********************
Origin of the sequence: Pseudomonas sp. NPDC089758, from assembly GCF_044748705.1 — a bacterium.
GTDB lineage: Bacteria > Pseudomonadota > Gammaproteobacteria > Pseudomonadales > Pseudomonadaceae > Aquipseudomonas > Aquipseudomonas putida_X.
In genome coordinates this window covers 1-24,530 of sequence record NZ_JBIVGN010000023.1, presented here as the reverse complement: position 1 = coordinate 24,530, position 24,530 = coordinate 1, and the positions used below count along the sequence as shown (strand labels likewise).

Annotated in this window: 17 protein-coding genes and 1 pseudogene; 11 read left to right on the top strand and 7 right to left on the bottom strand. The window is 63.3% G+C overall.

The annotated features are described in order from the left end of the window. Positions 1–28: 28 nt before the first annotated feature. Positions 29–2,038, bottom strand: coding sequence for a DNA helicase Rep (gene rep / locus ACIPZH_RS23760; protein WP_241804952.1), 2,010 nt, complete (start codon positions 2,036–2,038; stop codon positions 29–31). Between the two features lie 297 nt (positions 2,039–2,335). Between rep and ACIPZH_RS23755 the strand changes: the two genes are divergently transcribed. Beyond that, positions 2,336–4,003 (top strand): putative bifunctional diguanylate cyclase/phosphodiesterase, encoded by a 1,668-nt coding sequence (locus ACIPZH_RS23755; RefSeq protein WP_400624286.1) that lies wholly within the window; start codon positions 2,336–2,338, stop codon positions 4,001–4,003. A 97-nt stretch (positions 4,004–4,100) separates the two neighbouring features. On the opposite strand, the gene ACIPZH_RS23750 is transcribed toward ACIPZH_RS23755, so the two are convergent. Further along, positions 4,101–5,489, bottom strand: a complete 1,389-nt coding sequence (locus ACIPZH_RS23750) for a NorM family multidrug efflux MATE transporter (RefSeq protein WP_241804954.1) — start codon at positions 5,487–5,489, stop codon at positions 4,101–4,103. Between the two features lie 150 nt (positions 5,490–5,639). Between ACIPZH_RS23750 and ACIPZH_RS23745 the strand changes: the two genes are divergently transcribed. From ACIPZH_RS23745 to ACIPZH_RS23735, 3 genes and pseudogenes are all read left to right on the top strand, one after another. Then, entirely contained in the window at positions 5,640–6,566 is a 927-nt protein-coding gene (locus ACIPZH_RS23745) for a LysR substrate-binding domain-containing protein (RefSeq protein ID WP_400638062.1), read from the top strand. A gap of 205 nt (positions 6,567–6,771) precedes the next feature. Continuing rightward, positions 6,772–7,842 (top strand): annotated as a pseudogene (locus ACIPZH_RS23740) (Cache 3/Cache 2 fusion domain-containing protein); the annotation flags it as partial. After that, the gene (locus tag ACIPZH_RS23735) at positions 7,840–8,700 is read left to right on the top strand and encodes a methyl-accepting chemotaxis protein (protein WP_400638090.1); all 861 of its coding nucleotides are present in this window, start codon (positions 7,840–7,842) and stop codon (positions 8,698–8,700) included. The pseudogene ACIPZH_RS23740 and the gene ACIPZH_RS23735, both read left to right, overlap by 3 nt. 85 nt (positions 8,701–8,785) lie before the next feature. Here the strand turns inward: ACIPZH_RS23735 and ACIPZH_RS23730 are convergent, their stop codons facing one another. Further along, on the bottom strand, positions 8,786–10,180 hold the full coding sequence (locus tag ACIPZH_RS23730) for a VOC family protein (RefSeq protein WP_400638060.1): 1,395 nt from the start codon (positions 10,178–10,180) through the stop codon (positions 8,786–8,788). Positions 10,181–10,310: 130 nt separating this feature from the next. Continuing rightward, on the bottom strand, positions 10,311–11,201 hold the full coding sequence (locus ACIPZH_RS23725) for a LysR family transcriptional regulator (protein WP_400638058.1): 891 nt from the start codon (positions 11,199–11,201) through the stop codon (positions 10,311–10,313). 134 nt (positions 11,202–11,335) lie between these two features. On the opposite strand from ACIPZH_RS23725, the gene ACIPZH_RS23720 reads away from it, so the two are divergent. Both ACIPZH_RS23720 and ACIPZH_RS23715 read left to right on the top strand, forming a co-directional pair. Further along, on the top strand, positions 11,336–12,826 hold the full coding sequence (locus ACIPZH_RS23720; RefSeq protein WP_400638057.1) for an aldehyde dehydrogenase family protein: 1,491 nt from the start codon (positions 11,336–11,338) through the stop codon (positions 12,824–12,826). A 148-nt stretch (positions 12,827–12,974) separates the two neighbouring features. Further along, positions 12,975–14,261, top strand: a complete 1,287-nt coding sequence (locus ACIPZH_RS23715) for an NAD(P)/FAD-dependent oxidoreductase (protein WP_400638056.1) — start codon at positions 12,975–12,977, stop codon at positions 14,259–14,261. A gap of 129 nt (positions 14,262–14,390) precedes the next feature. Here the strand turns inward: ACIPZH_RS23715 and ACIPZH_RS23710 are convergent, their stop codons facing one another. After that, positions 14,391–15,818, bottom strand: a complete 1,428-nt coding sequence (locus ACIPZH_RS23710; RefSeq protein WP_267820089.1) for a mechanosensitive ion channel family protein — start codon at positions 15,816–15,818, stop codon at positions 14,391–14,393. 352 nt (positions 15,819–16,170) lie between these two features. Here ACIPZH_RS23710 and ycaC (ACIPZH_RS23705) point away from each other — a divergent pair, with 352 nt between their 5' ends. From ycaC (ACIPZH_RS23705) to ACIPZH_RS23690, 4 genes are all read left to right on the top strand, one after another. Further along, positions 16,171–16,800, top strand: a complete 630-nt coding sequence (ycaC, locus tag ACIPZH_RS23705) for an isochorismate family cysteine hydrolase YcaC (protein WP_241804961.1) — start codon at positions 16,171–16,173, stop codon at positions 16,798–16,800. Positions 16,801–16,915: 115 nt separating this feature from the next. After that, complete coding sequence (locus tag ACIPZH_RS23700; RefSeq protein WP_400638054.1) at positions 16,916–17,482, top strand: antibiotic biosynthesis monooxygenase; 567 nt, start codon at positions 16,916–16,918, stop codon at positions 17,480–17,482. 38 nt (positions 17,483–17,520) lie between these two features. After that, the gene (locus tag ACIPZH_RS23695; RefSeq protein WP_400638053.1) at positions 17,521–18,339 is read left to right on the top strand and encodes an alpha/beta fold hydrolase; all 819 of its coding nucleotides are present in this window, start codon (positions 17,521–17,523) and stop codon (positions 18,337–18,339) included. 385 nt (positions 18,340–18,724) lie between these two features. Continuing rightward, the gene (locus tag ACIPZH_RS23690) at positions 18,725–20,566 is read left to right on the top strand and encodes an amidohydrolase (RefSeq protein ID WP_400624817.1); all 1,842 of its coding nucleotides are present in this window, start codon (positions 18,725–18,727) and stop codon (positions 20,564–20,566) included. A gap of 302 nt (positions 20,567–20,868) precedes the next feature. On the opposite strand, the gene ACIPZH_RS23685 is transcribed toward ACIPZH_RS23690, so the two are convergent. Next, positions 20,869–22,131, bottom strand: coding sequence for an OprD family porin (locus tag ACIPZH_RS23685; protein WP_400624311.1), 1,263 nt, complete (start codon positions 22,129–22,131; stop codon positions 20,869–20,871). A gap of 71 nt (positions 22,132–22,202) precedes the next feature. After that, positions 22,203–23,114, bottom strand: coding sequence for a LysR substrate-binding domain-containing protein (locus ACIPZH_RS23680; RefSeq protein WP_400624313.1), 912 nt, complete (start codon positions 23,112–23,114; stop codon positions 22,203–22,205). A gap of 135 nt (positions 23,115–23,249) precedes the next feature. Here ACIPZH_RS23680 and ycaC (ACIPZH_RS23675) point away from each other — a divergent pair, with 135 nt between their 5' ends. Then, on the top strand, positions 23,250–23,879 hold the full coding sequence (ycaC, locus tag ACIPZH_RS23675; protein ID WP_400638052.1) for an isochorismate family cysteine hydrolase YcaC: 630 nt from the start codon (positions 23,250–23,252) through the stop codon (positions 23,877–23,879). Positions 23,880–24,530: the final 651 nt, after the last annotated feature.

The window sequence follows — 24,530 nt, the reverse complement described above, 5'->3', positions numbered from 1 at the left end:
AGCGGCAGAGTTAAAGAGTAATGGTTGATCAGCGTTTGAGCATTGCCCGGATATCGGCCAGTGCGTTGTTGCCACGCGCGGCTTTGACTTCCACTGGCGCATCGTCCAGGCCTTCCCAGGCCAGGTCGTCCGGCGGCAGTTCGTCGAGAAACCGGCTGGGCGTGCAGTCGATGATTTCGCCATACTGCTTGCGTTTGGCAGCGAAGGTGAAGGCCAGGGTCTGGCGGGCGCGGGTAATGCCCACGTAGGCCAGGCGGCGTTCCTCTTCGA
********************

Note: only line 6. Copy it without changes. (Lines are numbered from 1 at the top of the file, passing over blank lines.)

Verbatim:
The window sequence follows — 24,530 nt, the reverse complement described above, 5'->3', positions numbered from 1 at the left end: